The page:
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Nike’s stated desire to break the two-hour marathon barrier started in December 2016 when they announced their Breaking2 project which they called “an innovation moonshot designed to unlock human potential.”

A little over a year later — with a frigid morning in Monza, Italy at the Autodromo Nazionale racetrack serving as the backdrop for what had the potential to be a historic 26.2-mile distance — Kenyan runner, Eliud Kipchoge, narrowly missed out on achieving the feat after crossing the finish line with a final time of 2 hours and 25 seconds.

While it was certainly still a triumph for the sport of distance running — with Kipchoge finishing two minutes and thirty-three seconds faster than the official world record of 2:02:57 set by Dennis Kimetto in Berlin in 2014 — some still viewed it as a failure for Nike who hoped the marathon barrier would be lowered and in turn would buoy the reception for their latest piece of footwear: the Zoom VaporFly Elite.

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The shoes themselves already had a winning pedigree before Kipchoge’s marathon attempt. A similar model was worn by all three medalists in the men’s marathon at the Rio Olympics last summer and utilized by the winners of major marathons in Berlin, Chicago and New York.

This “race sweep” prompted some from the running community to cry “foul” due to the design of the shoe which employed a carbon fiber plate inside the sole and provided 13 percent more energy return and saved 4 percent of the energy needed to run at a given speed.

The New York Times referred to this plate as a “slingshot, or catapult, to propel runners forward,” and some sports scientists equated it to running downhill at a 1-1.5 percent gradient.

Bret Schoolmeester, Nike’s senior director for global running footwear, said in March, “We’re very confident we’re doing things within the rules and above board.”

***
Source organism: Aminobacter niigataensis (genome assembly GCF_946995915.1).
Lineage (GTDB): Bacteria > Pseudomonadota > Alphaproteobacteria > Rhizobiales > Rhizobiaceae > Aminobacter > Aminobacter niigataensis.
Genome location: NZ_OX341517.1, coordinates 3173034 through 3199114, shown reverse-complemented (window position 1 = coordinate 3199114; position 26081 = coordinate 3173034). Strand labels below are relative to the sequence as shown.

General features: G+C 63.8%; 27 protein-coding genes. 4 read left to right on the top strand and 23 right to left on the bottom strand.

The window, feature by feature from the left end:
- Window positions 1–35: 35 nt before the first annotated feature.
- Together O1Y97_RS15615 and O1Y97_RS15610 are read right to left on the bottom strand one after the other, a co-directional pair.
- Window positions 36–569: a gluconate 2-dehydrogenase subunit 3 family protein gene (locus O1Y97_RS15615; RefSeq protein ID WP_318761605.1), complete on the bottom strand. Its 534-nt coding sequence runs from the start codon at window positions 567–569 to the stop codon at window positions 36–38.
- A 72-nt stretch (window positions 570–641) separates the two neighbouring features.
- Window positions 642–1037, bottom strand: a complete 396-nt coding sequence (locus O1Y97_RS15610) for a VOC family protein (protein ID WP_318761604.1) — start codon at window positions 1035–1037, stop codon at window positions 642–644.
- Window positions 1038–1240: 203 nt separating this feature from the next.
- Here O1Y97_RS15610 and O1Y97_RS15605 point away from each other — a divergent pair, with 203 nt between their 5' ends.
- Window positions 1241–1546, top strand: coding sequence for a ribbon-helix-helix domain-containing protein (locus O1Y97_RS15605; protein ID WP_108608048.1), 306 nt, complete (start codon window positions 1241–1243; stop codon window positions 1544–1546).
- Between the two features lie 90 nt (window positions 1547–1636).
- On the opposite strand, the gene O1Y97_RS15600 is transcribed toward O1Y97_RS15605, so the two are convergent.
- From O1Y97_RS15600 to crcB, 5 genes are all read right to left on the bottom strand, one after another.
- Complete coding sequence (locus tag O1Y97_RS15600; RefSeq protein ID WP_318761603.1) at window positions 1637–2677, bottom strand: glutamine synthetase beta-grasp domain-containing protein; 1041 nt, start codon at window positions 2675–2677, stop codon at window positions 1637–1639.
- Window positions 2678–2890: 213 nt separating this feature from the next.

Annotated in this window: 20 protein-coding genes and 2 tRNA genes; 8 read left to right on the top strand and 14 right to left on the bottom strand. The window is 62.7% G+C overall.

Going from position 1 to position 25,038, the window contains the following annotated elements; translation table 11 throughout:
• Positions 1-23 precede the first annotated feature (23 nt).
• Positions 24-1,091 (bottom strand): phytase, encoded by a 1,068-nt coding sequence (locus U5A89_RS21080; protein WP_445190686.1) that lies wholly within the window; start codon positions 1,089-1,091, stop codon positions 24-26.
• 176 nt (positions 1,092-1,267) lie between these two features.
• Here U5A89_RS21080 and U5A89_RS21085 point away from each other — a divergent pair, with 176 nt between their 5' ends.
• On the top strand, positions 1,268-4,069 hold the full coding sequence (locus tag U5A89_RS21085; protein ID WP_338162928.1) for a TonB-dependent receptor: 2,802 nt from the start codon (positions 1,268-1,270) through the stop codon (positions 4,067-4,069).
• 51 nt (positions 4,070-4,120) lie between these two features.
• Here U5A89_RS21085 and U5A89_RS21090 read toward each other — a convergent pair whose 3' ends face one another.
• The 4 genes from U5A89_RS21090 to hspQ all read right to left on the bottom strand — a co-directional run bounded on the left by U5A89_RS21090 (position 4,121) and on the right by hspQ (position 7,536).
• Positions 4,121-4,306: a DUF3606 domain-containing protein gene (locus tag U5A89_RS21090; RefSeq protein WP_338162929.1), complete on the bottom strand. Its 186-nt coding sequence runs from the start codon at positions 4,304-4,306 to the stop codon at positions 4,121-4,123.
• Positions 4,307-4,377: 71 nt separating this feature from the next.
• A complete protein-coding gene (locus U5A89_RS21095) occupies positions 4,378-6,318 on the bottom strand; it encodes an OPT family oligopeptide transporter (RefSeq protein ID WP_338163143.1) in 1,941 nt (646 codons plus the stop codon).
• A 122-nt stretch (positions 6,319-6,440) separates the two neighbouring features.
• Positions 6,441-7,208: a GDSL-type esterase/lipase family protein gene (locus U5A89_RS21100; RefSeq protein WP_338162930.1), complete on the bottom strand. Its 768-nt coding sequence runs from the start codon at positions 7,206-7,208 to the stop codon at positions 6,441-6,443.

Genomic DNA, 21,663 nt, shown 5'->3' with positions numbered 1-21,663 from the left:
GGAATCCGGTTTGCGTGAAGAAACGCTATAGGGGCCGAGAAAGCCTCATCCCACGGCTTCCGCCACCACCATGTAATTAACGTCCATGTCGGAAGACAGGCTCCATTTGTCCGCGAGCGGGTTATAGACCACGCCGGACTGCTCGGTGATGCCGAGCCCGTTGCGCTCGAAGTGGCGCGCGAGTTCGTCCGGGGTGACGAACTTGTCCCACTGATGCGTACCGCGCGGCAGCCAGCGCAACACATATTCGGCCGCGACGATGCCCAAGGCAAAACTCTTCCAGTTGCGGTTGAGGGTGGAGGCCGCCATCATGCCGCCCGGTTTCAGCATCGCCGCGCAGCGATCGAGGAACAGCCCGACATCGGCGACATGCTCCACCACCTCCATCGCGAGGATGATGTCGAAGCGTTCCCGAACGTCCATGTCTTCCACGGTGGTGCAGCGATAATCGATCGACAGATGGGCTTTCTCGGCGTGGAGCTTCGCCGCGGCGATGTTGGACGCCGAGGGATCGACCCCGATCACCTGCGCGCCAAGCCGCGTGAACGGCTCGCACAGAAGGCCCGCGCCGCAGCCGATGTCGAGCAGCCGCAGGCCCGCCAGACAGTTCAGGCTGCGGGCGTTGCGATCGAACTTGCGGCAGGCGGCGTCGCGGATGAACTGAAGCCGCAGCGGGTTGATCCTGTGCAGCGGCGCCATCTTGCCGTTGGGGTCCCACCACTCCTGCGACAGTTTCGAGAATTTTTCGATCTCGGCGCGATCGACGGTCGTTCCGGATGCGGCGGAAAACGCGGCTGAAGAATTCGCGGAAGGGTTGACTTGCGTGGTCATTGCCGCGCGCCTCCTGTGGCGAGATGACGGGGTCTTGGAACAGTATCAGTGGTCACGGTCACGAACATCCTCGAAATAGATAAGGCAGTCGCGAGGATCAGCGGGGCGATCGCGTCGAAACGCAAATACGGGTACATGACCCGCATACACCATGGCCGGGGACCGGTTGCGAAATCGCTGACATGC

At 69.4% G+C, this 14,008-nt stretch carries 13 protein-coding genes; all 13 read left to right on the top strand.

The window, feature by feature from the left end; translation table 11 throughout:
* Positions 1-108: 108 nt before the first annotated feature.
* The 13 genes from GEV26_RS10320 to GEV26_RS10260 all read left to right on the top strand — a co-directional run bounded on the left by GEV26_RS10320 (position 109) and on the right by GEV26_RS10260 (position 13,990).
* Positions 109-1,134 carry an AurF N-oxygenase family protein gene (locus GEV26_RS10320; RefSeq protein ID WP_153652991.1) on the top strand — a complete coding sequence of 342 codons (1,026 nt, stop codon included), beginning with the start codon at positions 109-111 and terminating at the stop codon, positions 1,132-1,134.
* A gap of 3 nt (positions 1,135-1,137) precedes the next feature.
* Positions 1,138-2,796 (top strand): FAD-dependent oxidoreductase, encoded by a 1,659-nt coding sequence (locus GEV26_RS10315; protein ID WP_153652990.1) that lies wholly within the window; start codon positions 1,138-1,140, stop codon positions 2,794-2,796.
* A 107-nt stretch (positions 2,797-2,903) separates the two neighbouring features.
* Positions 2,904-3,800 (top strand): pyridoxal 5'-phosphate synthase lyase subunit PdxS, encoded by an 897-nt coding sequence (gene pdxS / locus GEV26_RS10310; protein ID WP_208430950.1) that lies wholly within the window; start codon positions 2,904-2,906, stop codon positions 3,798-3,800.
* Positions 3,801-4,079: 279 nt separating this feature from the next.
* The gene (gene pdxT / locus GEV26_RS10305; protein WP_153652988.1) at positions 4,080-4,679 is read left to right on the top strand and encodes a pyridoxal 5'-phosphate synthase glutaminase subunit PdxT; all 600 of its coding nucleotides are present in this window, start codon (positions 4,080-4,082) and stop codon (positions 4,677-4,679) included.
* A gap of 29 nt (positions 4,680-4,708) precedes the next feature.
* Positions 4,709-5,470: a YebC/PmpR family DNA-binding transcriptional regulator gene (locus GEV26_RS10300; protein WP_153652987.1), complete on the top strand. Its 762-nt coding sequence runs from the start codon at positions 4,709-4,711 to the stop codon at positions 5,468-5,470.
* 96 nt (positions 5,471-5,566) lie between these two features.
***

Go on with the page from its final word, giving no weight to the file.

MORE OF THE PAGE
“This is a game changer, in the sense that if the shoe companies get patents and these shoes go onto the market, and they’re in wide use, it does make you wonder if it’ll be a level playing field if people can use these advantages,” said George Hirsch, the chairman of New York Road Runners, which organizes the New York City Marathon.

Nike’s attempt at breaking the two-hour marathon was a successful PR tool.

However, many might be surprised to learn that the innovation expert that is touting “spring-loaded” shoes is actually following in the footsteps of a brand who had a similar shoe concept that was also marred by controversy.

Spira

Spira Footwear is a relatively unknown name for most people. The brand was founded in 2001 in El Paso, Texas by brothers Andy and David Krafsur, who each respectively quit lucrative careers in law and aerospace engineer to battle for a small piece of the billions of dollars up for grabs in footwear each year.

Choosing to focus on the running market — that to that point was dominated by names like Saucony, New Balance, Topo, Brooks, Mizuno, ASICS and HOKA — Spira challenged traditional thinking by touting patented WaveSpring technology that claimed to reduce the impact on a runner’s feet and in turn led to easier recovery and less overall exertion.